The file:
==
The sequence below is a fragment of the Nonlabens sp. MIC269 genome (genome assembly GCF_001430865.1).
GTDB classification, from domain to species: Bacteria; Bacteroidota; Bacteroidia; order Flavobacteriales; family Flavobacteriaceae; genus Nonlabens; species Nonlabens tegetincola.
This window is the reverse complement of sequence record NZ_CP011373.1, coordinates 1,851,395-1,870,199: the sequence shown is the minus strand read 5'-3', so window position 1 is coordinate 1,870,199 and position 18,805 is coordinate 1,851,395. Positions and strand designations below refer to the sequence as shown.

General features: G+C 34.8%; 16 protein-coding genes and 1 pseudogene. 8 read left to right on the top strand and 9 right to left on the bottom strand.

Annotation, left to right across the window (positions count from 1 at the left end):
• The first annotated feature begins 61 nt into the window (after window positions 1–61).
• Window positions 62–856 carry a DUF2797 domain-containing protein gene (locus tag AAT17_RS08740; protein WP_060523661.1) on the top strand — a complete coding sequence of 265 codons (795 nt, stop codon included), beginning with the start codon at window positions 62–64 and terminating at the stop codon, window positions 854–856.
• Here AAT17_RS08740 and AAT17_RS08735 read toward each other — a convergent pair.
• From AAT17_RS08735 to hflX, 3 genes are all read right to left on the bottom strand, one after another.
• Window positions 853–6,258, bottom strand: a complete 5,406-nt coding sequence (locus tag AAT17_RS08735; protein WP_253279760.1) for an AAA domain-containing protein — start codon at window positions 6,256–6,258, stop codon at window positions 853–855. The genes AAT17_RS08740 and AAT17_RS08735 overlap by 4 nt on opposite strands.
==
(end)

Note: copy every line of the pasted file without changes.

The sequence below is a fragment of the Nonlabens sp. MIC269 genome (genome assembly GCF_001430865.1).
GTDB classification, from domain to species: Bacteria; Bacteroidota; Bacteroidia; order Flavobacteriales; family Flavobacteriaceae; genus Nonlabens; species Nonlabens tegetincola.
This window is the reverse complement of sequence record NZ_CP011373.1, coordinates 1,851,395-1,870,199: the sequence shown is the minus strand read 5'-3', so window position 1 is coordinate 1,870,199 and position 18,805 is coordinate 1,851,395. Positions and strand designations below refer to the sequence as shown.

General features: G+C 34.8%; 16 protein-coding genes and 1 pseudogene. 8 read left to right on the top strand and 9 right to left on the bottom strand.

Annotation, left to right across the window (positions count from 1 at the left end):
• The first annotated feature begins 61 nt into the window (after window positions 1–61).
• Window positions 62–856 carry a DUF2797 domain-containing protein gene (locus tag AAT17_RS08740; protein WP_060523661.1) on the top strand — a complete coding sequence of 265 codons (795 nt, stop codon included), beginning with the start codon at window positions 62–64 and terminating at the stop codon, window positions 854–856.
• Here AAT17_RS08740 and AAT17_RS08735 read toward each other — a convergent pair.
• From AAT17_RS08735 to hflX, 3 genes are all read right to left on the bottom strand, one after another.
• Window positions 853–6,258, bottom strand: a complete 5,406-nt coding sequence (locus tag AAT17_RS08735; protein WP_253279760.1) for an AAA domain-containing protein — start codon at window positions 6,256–6,258, stop codon at window positions 853–855. The genes AAT17_RS08740 and AAT17_RS08735 overlap by 4 nt on opposite strands.